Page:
Type 1 plasminogen deficiency
Other Names for this Disease
See Disclaimer regarding information on this site. Some links on this page may take you to organizations outside of the National Institutes of Health.
mucosa of the eye, mouth, nasopharynx, trachea, and female genital tract; decreased serum plasminogen activity; and decreased plasminogen antigen level. The lesions may be triggered by local injury and/or infection and often recur after removal of the lesion; they are caused by the deposition of fibrin (a protein involved in blood clotting) and by inflammation. The most common clinical finding is ligenous ('wood-like') conjunctivitis, a condition marked by redness and subsequent formation of pseudomembranes of part of the eye that progresses to white, yellow-white or red thick masses with a wood-like consistency that replace the normal mucosa. Hydrocephalus may be present at birth in a small number of individuals.Type 1 plasminogen deficiency is a genetic condition associated with chronic lesions in the pseudomembrane (tough, thick material) of the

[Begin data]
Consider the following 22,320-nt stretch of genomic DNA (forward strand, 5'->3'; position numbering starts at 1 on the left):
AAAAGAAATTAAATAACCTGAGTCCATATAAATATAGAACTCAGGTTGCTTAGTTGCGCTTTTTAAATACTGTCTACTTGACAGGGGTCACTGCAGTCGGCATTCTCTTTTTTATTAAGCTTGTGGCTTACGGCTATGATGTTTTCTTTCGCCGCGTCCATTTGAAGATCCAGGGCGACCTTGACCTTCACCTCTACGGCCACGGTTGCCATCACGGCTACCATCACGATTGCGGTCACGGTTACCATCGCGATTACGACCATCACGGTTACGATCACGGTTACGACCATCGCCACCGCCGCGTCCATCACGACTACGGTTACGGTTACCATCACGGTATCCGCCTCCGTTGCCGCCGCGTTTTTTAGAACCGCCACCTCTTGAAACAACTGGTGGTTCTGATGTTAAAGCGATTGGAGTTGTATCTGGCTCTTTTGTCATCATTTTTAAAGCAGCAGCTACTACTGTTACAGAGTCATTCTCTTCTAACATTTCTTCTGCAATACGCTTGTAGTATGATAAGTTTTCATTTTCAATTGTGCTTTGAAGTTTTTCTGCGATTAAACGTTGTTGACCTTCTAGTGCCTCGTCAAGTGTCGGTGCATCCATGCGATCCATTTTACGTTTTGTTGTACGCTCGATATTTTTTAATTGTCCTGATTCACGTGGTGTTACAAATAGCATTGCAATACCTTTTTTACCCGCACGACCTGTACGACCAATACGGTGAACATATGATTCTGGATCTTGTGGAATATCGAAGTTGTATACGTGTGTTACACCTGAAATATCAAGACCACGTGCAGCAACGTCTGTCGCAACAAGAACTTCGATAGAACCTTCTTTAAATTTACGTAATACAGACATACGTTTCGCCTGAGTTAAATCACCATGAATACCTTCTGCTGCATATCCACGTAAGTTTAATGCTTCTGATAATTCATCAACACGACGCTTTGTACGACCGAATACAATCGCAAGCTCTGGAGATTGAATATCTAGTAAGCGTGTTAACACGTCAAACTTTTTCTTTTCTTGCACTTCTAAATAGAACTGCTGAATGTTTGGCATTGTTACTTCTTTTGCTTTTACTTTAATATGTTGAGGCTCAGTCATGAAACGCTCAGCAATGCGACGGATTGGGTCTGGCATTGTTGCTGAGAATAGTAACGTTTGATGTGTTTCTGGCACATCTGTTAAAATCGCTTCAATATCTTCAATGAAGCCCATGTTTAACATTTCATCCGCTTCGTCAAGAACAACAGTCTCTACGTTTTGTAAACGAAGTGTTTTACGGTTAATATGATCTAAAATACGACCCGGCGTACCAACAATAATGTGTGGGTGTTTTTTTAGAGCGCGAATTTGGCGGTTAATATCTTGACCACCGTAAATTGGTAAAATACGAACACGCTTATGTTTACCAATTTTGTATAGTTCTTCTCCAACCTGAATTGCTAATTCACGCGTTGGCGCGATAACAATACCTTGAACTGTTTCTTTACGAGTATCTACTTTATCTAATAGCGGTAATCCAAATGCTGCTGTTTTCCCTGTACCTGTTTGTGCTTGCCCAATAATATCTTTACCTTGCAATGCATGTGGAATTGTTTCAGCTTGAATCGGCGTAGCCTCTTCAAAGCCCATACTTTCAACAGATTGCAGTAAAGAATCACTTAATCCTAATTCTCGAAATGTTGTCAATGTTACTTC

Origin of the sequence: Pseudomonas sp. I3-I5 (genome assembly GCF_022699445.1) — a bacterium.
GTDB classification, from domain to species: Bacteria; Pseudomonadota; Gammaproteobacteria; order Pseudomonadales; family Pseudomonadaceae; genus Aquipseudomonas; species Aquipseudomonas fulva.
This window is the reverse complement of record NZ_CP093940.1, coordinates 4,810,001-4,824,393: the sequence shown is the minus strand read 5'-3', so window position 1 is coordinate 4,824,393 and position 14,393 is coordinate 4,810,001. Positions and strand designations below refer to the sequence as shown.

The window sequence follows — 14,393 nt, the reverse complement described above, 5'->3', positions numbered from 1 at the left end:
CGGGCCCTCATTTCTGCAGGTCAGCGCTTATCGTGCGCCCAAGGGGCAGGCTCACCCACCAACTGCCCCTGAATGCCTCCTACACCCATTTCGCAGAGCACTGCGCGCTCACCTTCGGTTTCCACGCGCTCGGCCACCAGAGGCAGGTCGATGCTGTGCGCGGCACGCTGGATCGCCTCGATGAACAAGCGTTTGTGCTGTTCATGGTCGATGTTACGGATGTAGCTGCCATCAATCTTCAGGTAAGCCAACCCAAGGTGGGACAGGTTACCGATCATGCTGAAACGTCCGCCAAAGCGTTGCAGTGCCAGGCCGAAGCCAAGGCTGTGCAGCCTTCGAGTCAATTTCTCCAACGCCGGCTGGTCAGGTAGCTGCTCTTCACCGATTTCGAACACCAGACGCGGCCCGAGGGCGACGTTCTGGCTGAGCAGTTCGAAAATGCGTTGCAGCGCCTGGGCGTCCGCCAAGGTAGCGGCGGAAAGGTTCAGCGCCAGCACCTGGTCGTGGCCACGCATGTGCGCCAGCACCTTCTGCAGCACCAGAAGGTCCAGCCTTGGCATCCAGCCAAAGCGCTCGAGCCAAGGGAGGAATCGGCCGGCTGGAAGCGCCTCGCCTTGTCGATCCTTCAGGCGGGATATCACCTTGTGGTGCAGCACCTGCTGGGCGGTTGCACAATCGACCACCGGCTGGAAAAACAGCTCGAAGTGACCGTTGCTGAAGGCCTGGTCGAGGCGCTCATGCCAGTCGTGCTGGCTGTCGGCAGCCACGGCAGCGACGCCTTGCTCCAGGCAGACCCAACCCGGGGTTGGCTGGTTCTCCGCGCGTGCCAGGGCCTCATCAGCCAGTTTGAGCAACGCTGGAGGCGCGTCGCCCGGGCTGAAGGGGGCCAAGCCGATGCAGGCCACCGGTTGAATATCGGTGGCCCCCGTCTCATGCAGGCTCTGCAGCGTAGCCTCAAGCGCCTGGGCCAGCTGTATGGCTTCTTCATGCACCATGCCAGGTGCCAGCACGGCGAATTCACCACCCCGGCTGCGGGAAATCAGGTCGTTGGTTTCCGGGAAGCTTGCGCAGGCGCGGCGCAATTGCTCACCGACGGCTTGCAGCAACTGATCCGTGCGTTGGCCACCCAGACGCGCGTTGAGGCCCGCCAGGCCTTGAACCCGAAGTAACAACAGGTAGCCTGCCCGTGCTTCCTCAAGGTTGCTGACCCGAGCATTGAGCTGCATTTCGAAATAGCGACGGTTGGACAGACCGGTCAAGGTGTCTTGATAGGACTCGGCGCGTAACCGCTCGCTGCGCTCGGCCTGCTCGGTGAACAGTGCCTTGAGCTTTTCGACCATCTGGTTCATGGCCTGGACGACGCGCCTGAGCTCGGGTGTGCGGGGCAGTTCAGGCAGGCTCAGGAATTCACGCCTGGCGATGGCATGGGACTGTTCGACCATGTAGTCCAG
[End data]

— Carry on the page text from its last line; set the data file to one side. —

Last updated: 12/9/2008
- Genetics Home Reference (GHR) contains information on Type 1 plasminogen deficiency. This website is maintained by the National Library of Medicine.
- Online Mendelian Inheritance in Man (OMIM) is a catalog of human genes and genetic disorders. Each entry has a summary of related medical articles. It is meant for health care professionals and researchers. OMIM is maintained by Johns Hopkins University School of Medicine.
- Orphanet is a European reference portal for information on rare diseases and orphan drugs. Access to this database is free of charge.
- PubMed is a searchable database of medical literature and lists journal articles that discuss Type 1 plasminogen deficiency. Click on the link to view a sample search on this topic.